Paranoid Of Google Analytics

Recently I’ve been doing more thinking about a statistics program for my websites.  Of course, money is always a concern so I’ve been looking at free alternatives, namely Google Analytics.   Now, I used Google Analytics for over a year, was happy, but always a little bit paranoid.

Why would I give total and utter information of my website over to the company sending me traffic and providing me a monthly pay check?  I mean, Google provides the search traffic, will have access to my statistics through Analytics, and then will be writing me a check for my Adsense earnings every month.  It just doesn’t make sense and always made me feel uneasy.  Especially once I started hearing more and more about Google adjusting SERPs based on bounce rates.

Now, more information has surfaced that indicates that Google in fact does not take bounce rate into consideration, but I trust Matt Cutt’s as far as I can throw him.  Why take the chance of giving over valuable statistical data on your visitors to Google when there are other options available?  Thus my search for a quality statistics program began.

First, Piwik Stats was great!  However, it bogged down my server, seemed buggy, and needed updated far too many times in the short span I was using it.  I needed to take my web statistics program out of house.  What I found was that statistics programs are not generally free, like Google Analytics, and to get the good stuff plan on dropping around $10 per month.

Right now I’m testing out the free version of W3Counter, which limits you to a single domain tracking and less than 10,000 visitors per day.  The single domain is a problem, but I’m nowhere close to the visitor limit.  So far I like the reports, layout, and general live tracking that W3Counter boasts.  However, my only complaint right now is that their website is slow to respond on occasion.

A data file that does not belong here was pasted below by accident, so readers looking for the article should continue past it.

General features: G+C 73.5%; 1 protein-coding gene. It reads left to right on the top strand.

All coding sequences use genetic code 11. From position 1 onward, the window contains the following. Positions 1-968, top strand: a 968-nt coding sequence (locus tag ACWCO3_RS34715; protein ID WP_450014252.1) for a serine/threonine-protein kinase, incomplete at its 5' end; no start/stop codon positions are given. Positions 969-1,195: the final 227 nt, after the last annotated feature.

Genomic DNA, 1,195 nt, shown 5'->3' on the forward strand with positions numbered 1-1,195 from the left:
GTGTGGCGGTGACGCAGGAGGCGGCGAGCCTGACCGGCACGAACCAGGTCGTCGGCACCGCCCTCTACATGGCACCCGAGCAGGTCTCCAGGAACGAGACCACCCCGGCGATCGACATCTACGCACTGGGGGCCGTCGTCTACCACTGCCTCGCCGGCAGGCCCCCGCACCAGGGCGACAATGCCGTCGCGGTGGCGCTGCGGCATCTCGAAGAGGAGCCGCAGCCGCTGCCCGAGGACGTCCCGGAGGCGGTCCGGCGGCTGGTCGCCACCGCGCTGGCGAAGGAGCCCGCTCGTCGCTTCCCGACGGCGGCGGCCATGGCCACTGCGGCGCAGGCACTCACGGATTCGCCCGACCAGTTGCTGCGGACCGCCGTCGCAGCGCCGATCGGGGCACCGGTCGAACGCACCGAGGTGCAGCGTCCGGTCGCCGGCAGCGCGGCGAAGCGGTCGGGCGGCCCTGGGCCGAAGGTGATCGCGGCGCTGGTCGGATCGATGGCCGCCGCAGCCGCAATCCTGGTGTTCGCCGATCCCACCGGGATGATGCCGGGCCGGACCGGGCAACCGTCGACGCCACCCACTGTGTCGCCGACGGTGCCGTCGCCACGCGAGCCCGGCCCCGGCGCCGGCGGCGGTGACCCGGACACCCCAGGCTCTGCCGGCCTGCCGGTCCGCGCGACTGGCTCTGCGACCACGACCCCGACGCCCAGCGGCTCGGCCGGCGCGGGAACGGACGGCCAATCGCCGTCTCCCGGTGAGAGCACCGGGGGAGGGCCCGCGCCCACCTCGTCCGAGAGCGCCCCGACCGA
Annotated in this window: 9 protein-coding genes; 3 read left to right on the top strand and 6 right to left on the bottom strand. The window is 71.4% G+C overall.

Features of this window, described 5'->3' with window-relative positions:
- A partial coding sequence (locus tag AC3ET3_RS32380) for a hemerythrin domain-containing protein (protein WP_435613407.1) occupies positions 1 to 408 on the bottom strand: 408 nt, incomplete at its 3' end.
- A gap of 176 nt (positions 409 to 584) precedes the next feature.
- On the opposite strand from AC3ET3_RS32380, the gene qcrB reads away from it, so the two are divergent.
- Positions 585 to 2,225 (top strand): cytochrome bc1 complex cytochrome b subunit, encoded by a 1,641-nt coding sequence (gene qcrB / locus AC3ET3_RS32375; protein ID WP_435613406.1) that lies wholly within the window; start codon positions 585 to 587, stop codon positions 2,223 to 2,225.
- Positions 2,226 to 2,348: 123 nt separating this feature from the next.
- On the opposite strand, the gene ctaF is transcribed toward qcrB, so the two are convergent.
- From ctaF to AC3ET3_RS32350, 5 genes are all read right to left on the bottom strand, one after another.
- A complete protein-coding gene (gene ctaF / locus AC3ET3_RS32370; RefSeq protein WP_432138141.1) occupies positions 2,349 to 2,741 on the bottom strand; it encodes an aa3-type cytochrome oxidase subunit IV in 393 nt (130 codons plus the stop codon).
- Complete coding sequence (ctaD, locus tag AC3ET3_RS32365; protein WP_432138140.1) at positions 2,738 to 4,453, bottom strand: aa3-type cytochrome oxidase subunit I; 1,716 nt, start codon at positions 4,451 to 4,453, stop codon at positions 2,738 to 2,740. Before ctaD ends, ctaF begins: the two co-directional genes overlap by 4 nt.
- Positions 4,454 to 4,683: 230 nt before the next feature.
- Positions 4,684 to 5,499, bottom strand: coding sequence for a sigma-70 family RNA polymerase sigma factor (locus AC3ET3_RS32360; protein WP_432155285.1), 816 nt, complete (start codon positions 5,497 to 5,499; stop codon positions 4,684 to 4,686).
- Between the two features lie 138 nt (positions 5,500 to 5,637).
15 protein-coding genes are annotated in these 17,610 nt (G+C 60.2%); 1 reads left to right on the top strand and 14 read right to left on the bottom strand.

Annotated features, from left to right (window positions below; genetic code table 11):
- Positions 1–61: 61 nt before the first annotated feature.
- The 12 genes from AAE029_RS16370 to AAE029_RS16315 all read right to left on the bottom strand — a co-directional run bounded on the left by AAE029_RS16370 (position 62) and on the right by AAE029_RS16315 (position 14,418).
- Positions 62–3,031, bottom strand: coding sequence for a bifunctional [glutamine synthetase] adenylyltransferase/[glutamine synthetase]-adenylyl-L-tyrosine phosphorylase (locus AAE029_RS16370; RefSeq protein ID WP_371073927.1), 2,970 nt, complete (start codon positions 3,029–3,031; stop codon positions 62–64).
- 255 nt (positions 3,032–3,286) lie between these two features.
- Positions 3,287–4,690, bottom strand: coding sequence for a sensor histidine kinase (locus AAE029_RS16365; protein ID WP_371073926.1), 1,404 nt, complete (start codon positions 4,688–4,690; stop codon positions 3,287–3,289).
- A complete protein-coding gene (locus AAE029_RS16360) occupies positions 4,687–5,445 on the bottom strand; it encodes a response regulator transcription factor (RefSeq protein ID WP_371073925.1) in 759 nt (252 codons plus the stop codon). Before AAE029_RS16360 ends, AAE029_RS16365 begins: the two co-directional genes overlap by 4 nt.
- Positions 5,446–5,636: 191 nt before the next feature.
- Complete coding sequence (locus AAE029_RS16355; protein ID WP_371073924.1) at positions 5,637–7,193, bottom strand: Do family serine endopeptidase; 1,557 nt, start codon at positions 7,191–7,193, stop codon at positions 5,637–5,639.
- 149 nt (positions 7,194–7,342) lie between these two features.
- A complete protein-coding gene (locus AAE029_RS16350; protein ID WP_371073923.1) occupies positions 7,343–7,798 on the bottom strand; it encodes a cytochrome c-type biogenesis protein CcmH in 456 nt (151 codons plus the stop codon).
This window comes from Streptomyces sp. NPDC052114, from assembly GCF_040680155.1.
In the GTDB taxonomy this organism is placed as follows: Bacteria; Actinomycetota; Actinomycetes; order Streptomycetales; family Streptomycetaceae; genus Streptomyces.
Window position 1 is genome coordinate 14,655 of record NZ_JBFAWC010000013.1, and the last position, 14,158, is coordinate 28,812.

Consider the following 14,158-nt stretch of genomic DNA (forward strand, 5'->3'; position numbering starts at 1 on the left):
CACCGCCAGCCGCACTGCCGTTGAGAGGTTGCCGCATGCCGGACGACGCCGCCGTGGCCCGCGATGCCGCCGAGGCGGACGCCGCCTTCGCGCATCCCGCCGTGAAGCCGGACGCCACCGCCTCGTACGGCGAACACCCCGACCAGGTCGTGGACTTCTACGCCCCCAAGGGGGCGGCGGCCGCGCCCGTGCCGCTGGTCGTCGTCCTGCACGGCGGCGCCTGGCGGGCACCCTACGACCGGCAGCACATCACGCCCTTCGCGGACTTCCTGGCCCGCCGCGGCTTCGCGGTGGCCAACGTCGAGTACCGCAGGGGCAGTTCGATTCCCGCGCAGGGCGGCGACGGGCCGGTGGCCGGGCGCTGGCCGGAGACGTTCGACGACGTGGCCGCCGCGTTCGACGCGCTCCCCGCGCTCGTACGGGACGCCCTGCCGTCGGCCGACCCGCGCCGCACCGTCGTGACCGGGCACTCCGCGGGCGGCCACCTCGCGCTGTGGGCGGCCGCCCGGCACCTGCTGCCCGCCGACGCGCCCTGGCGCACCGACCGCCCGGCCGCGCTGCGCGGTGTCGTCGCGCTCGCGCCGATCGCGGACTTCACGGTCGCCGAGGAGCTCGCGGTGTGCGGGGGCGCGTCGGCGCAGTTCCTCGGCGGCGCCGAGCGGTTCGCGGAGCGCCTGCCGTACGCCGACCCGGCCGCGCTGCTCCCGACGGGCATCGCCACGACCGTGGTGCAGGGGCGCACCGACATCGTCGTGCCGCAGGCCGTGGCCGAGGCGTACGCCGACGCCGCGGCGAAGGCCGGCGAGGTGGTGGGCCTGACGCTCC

I’ll be trying out some new web statistics programs here over the next few weeks.  I also plan on using free and paid tracking software so I can finally settle down with a program I can use for years to come.  I’ll report back with my findings as I go, so look for a W3Counter review in the next few days.

8 thoughts on “Paranoid Of Google Analytics”

  1. I am having the same thoughts re: Google. I have several monetized blogs, and I always felt that Google held too many cards. Thanks for the tips, and the insights.

  2. Anytime Mark and I’ve actually received some feedback from an affiliate program manager who suggested leaving Google Analytics for this very reason.

  3. You’re mistaken if you believe Google needs you to use Google Analytics to know your bounce rate from SERPs.

    * Browser requests SERPs page
    * User clicks on a search result linked to your site
    * User clicks “back” 2 seconds later
    * Browser makes an HTTP HEAD request to see if the page’s ecache/timestamp is newer than cache, or a full GET request for the results again, and Google now knows user clicked back after only 2 seconds at your site

  4. So you are suggesting that Google accesses your browser logs? Furthermore, what about sites, like mine, that use caching?

    Also, a bounce rate isn’t determined by HOW FAST a visitor leaves your site. The definition of a ‘bounce’ is when a visitor to your site only views 1 page and then exits.

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